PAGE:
It was an interactive event that featured music from all six of John Williams' classic Star Wars scores. A live symphony orchestra and choir performed along with footage from the films on a huge, high definition LED film screen. They played a selection of tracks from each of the movies in order from Episode I to Episode VI. It also had live narration by the real C-3PO (actor Anthony Daniels) which was well intended but slightly cheesy. I went for the music, not all the other bells and whistles.

Outside around the arena was an exhibit of Star Wars characters, photo ops, costumes, props, artwork and videos from Lucasfilm Archives. I even got in character and was inspired to dress like a female jedi. Accordingly, I went by my jedi name that night, Sarbo Weelaw.

Right before a live orchestra performance of a favorite movie score, it is hard not to be nervous about it matching up exactly to your expectations. But the force was with them and they got it just right. I know every note to every song they played, since they played the most popular songs, and I never once had a flinch of disappointment. They played all my favorites: Duel of The Fates, Across The Stars, Battle of the Heroes, Binary Sunset, Imperial March, Luke and Leia and The Battle of Endor's. The concert also opened my eyes to the individuality of the track, "The Asteroid Field" from Empire; somehow I overlooked that one.

*Update!* Below you can watch two of the videos I uploaded from the concert, the opening "Main Titles" and the awesome "Battle of the Heroes". Quality isn't terrific but it's a good representation of how incredible the live orchestra and chorus sounds--you HAVE to hear it for yourself.

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April 24th, 2010

Ghost In The Shell: Stand Alone Complex – Yoko Kanno (2003)

Stand Alone Complex O.S.T.

The other day at work I was trying to think of what song I wanted to request on StreamingSoundtracks.com. For some strange reason, even before I could begin to brainstorm, one of my favorite unique techno-inspired tunes from the soundtrack library started to play out in my head. Then I thought, 'Man, where is that from?' I knew it was a song from an anime and in particular, Ghost in the Shell came to mind. So onto imeem.com I went to search for the mysterious yet incredibly vivid track in my mind. Now, I don't know about you but when I have a part of a song I really like repeating in my head, I am just itching to hear it. After going through a couple of songs, I finally found it; "Inner Universe". It was even better than what I remembered. That's the bittersweet thing about listening to StreamingSoundtracks all day long - there are so many songs you become a fan of that they quickly get lost in the long list of favorites. Today I was just lucky enough to have that song pop in my head and then have the prestigious imeem.com to supply it on demand. After listening closely to the soundtrack that "Inner Universe" came from, I have concluded the Ghost in the Shell: Stand Alone Complex soundtrack is overall an enjoyable collection of tranquil songs that unfortunately lack in excitement and consistency.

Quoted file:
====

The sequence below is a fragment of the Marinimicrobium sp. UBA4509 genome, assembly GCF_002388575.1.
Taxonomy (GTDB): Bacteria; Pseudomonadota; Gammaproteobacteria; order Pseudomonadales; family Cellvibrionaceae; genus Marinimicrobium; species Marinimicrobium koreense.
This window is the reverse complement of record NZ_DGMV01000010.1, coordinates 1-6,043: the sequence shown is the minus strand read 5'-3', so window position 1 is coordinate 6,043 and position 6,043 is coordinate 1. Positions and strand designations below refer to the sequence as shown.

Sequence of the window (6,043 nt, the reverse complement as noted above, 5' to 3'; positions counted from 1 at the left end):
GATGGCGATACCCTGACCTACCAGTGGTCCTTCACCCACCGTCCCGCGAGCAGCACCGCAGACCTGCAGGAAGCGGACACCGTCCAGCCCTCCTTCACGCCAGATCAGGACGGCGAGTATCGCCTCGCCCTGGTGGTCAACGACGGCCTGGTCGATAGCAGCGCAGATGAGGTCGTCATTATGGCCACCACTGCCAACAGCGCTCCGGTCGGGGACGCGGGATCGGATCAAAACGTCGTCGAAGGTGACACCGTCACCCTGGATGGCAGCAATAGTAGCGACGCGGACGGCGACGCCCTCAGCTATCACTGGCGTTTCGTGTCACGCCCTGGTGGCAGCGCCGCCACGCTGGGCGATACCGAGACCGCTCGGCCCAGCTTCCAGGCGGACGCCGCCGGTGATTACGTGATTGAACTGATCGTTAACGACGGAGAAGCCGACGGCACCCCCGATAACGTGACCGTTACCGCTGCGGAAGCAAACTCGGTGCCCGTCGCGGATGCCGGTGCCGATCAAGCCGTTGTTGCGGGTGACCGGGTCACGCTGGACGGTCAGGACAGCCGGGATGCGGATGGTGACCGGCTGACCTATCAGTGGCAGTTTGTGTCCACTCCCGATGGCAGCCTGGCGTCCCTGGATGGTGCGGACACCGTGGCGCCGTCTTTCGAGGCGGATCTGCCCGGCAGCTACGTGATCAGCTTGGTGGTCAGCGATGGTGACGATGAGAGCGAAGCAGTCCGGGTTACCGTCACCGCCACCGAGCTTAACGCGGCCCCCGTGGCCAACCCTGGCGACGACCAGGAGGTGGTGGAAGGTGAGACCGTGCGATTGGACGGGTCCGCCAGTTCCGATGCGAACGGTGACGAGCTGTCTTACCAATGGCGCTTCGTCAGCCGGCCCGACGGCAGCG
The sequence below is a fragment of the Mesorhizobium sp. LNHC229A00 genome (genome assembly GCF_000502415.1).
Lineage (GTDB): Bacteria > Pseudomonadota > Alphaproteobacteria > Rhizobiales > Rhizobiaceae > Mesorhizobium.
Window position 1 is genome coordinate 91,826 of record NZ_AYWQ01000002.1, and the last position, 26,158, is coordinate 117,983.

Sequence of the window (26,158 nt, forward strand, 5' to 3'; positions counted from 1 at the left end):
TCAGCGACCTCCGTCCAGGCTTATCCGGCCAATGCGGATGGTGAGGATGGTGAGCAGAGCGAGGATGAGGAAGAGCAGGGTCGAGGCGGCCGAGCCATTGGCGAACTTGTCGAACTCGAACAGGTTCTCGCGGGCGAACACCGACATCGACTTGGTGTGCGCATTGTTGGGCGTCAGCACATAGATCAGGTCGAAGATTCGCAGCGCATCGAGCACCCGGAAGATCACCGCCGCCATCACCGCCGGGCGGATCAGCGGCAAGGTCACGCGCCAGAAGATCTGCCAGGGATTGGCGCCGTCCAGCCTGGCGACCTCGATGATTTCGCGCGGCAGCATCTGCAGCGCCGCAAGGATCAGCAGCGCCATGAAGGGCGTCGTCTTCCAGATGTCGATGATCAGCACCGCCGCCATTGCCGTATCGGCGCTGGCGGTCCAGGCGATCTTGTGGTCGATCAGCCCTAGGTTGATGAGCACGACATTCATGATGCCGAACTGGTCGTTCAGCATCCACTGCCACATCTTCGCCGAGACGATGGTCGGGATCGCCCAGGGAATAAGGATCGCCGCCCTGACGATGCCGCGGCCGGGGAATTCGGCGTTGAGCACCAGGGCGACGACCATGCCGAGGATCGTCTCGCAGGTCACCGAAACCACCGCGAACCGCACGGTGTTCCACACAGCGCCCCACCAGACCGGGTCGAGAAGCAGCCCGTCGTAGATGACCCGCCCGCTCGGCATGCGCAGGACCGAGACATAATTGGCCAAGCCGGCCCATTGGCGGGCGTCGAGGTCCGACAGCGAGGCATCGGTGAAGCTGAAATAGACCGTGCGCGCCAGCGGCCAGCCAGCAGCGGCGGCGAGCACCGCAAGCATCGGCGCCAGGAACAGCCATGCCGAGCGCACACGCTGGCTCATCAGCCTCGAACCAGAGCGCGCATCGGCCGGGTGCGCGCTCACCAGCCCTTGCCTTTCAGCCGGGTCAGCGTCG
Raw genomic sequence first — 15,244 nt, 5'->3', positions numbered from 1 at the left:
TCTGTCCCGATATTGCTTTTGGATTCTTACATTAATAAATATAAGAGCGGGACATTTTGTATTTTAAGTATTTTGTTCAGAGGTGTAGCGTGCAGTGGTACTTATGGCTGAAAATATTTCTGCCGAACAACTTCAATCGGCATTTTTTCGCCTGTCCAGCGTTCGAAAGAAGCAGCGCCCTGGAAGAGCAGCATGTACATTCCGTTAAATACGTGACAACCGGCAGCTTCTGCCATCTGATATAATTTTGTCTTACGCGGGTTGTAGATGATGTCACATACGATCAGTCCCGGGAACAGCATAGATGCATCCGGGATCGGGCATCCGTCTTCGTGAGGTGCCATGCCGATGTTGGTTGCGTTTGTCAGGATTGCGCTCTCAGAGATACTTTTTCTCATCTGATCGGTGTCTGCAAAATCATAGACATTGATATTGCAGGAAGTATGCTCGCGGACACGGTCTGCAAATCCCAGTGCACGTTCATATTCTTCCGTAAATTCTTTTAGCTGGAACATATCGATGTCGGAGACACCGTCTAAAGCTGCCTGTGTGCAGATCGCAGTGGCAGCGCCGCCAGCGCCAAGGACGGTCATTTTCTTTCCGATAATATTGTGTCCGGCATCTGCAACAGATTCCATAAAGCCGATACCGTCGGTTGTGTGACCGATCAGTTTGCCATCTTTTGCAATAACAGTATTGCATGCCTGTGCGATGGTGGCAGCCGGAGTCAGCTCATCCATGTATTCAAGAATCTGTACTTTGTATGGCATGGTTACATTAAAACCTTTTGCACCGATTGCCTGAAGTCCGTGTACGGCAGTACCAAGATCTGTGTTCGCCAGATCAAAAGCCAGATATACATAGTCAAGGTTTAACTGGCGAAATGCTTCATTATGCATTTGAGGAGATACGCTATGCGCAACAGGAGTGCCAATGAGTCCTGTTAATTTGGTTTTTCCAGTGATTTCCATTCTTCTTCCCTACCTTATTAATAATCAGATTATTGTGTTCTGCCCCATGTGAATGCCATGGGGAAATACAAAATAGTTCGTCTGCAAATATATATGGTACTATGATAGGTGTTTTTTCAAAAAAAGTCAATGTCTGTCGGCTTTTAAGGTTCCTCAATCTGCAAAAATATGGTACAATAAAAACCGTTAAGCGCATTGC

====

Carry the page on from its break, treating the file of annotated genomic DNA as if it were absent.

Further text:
Yoko Kanno, the composer of the anime masterpieces Escaflowne, Cowboy Beebop, and Macross Plus, doesn't quite live up to his name with this album - with the exception of Inner Universe and similar tracks. Inner Universe is the opening theme for the anime series and clearly deserves the most praise. Velveteen and Rise [TV Size] sound very similar to Inner Universe and therefore earn some respect. The fast paced electronic beat in these tracks work well with the other synthesized sounds and euphonious female singing voice. Sure it is a pleasurable album to listen to if your in a mellow mood but as for overall effectiveness, we can expect more from Kanno.

Since two versions of the CD were released, I am going by the track listing as it is on StreamingSoundtracks.com. For the full listing of songs on the other version, see the Wikipedia page for Ghost in the Shell: Stand Alone Complex O.S.T.

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March 24th, 2010

Battlestar Galactica: Season 2 – Bear McCreary (2006)

Battlestar Galactica: Season 2

Presenting a beautiful combination of sensitive strings and powerful percussion, Battlestar Galactica's Season 2 soundtrack will blow you away. Using his unique style of composing music for a television series, Bear McCreary takes the listener into a distressed world of the unknown where anxiety attacks and senses soar. Lucky for us, many of the same distinct sounds from Season 1 were recreated for Season 2. McCreary does not have a long list of clientele but I suppose you could say he has found his niche creating outstanding music for syfy television shows. McCreary continues to build his brand and is currently the composer for another popular syfy TV series, Terminator: The Sarah Connor Chronicles.